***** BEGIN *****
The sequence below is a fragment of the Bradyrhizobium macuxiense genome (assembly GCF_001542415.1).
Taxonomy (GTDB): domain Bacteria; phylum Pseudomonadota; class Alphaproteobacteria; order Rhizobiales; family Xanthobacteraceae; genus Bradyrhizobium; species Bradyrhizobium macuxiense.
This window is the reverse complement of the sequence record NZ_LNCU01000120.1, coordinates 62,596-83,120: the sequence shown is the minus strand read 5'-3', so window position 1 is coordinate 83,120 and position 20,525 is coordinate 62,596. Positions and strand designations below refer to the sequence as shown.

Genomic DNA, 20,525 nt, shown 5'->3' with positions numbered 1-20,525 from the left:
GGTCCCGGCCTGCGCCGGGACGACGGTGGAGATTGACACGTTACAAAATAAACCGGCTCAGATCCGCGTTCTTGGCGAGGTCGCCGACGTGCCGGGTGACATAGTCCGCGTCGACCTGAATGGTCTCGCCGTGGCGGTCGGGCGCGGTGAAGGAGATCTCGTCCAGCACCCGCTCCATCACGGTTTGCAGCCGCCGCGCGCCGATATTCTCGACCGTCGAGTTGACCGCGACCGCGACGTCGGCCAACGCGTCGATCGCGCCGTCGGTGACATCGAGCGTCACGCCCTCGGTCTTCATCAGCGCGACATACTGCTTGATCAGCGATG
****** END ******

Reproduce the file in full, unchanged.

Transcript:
The sequence below is a fragment of the Bradyrhizobium macuxiense genome (assembly GCF_001542415.1).
Taxonomy (GTDB): domain Bacteria; phylum Pseudomonadota; class Alphaproteobacteria; order Rhizobiales; family Xanthobacteraceae; genus Bradyrhizobium; species Bradyrhizobium macuxiense.
This window is the reverse complement of the sequence record NZ_LNCU01000120.1, coordinates 62,596-83,120: the sequence shown is the minus strand read 5'-3', so window position 1 is coordinate 83,120 and position 20,525 is coordinate 62,596. Positions and strand designations below refer to the sequence as shown.

Genomic DNA, 20,525 nt, shown 5'->3' with positions numbered 1-20,525 from the left:
GGTCCCGGCCTGCGCCGGGACGACGGTGGAGATTGACACGTTACAAAATAAACCGGCTCAGATCCGCGTTCTTGGCGAGGTCGCCGACGTGCCGGGTGACATAGTCCGCGTCGACCTGAATGGTCTCGCCGTGGCGGTCGGGCGCGGTGAAGGAGATCTCGTCCAGCACCCGCTCCATCACGGTTTGCAGCCGCCGCGCGCCGATATTCTCGACCGTCGAGTTGACCGCGACCGCGACGTCGGCCAACGCGTCGATCGCGCCGTCGGTGACATCGAGCGTCACGCCCTCGGTCTTCATCAGCGCGACATACTGCTTGATCAGCGATG